Portrait of Richard Burbage, owner of The Theatre, lead actor in Shakespeare’s plays, and lead in the 1597–98 staging of Tarleton’s Seven Deadlie Sinns, painted by an unknown contemporaneous artist. (As with all pictures, click to see larger in a new window.)

The Seven Deadlie Sinns was first staged c. 1585 by The Queen’s Men, the company in which Tarleton acted. The pasteboard giving The platt of The Secound parte of the Seven Deadlie Sinns names most of the players but not the acting company, nor does it give a performance date. Drawing on all the available evidence, particularly the named players, David Kathman (2004) concludes that this production was staged by the Lord Chamberlain’s Men, the company in which Shakespeare acted and for whom he wrote, and that it was performed in 1597–98, 9 or 10 years after Tarleton’s death. The plot summary states that Richard Burbage played two leading roles, King Gorboduc and King Tereus, just as he played leading roles in Shakespeare’s plays, such as Richard III, Hamlet, Othello, and King Lear. Richard Burbage has further significance in this connection: his father was the actor James Burbage, a member of The Queen’s Men alongside Dick Tarleton, and the man who established The Theatre in Shoreditch.

John Stradling’s Epitaph for Richard Tarlton, Prince of Clowns expressed that “the spurned Muses of comedy and tragedy are silent in confusion” at Tarlton’s death. As we have seen, there is solid evidence of Richard Tarlton’s output as a serious author, writing in the well-established tradition of the Christian morality play. There is also evidence that, just as he was playing a part on stage, as a dramatist he was “somewhat of Doctor Pernes religion”, playing the publicly-approved and expedient role of a Christian moralist to earn money, while privately living according to his own rather different rules. As we will see in the third article, Tarlton not only wrote in the Christian moralistic style for the stage, but also for broadsides.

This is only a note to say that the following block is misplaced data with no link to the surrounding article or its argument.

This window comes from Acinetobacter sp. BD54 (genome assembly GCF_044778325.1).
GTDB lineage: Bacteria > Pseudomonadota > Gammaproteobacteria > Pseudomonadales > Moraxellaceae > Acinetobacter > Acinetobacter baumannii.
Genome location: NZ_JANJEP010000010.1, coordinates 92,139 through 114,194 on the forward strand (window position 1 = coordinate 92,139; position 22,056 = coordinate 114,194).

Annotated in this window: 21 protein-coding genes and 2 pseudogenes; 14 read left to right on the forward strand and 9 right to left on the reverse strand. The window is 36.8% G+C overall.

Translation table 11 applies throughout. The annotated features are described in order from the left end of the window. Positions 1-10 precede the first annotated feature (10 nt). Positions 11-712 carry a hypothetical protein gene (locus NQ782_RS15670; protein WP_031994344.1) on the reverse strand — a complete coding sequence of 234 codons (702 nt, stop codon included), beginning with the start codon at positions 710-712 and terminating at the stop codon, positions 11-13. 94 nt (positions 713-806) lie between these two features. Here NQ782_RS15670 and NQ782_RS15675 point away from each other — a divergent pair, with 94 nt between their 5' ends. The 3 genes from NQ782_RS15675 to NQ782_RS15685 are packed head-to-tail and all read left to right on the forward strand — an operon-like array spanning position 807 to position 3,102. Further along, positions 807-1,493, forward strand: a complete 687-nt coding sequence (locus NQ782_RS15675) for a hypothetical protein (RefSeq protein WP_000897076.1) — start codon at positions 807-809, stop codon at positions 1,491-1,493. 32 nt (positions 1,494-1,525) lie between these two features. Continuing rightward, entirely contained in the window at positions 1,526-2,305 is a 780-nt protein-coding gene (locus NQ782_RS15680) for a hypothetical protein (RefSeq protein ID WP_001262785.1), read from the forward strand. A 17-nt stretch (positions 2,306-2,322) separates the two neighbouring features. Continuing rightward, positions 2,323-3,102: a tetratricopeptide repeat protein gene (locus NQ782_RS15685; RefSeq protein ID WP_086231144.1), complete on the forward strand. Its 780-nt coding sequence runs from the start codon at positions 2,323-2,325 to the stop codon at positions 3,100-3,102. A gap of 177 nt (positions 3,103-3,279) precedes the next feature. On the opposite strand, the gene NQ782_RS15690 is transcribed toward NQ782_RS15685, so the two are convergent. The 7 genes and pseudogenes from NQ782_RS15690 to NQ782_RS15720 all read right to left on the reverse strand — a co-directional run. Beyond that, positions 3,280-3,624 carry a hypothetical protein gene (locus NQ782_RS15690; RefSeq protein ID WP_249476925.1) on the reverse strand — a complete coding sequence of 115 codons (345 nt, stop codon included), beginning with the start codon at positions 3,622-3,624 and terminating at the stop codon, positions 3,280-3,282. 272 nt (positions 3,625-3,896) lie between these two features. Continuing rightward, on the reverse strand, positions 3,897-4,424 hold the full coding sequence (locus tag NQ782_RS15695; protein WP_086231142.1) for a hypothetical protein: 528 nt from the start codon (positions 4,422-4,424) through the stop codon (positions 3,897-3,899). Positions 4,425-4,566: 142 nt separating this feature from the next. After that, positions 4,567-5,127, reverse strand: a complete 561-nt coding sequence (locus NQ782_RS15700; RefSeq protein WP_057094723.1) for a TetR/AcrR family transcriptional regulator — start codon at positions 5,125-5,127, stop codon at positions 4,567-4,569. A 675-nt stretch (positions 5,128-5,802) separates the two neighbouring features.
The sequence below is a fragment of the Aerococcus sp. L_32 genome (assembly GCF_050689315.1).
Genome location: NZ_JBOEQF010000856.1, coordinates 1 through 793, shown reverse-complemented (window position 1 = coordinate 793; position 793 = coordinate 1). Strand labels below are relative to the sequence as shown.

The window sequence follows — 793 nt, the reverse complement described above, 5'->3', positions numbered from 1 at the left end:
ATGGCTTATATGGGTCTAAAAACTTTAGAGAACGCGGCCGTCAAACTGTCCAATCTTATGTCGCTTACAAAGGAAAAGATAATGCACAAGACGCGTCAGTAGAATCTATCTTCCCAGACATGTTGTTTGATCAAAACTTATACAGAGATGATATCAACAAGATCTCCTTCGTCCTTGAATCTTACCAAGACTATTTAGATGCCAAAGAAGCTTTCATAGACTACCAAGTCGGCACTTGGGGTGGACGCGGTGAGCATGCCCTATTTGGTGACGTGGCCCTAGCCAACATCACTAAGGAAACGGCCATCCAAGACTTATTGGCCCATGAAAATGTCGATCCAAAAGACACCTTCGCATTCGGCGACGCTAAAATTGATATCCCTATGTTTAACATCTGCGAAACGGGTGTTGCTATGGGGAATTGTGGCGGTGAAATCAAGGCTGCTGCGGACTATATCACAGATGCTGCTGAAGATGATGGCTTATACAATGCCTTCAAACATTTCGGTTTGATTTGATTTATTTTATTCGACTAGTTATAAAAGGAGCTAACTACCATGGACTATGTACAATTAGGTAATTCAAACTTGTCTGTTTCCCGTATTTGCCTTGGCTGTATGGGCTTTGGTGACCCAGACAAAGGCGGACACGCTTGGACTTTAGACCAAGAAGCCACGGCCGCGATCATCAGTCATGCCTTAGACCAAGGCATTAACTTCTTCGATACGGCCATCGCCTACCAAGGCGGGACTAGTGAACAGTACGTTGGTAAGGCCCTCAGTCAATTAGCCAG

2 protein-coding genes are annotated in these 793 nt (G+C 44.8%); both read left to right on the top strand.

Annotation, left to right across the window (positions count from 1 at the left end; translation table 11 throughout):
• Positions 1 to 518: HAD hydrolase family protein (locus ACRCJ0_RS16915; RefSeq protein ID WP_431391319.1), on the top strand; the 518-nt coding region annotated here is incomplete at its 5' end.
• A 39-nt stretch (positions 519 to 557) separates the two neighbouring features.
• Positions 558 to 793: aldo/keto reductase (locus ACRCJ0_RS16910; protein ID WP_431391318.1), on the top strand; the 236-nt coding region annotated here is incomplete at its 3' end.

Tarleton the musician

John Scottowe’s beautiful image in his alphabet book (right) was accompanied by a posthumous poetic tribute, the last verse of which is:

Now hath he plaid his p[ar]te
and sure he is of this
If he in Christe did die to live
with him in lasting blis.

These lines carry the same sentiment as a musical tribute by the great English lutenist, John Dowland, tarletones riserrectione, which can be heard by clicking on the picture below. It is the musical aspect of Richard Tarleton to which we turn in the third article.

Click the picture to watch the video. tarletones riserrectione Jo: Dowlande from the handwritten Wickhambrook lute book, c. 1595, played by Ian Pittaway on an orpharion by Paul Baker, with Ian’s divisions second time through.

© Ian Pittaway. Not to be reproduced in any form without permission. All rights reserved.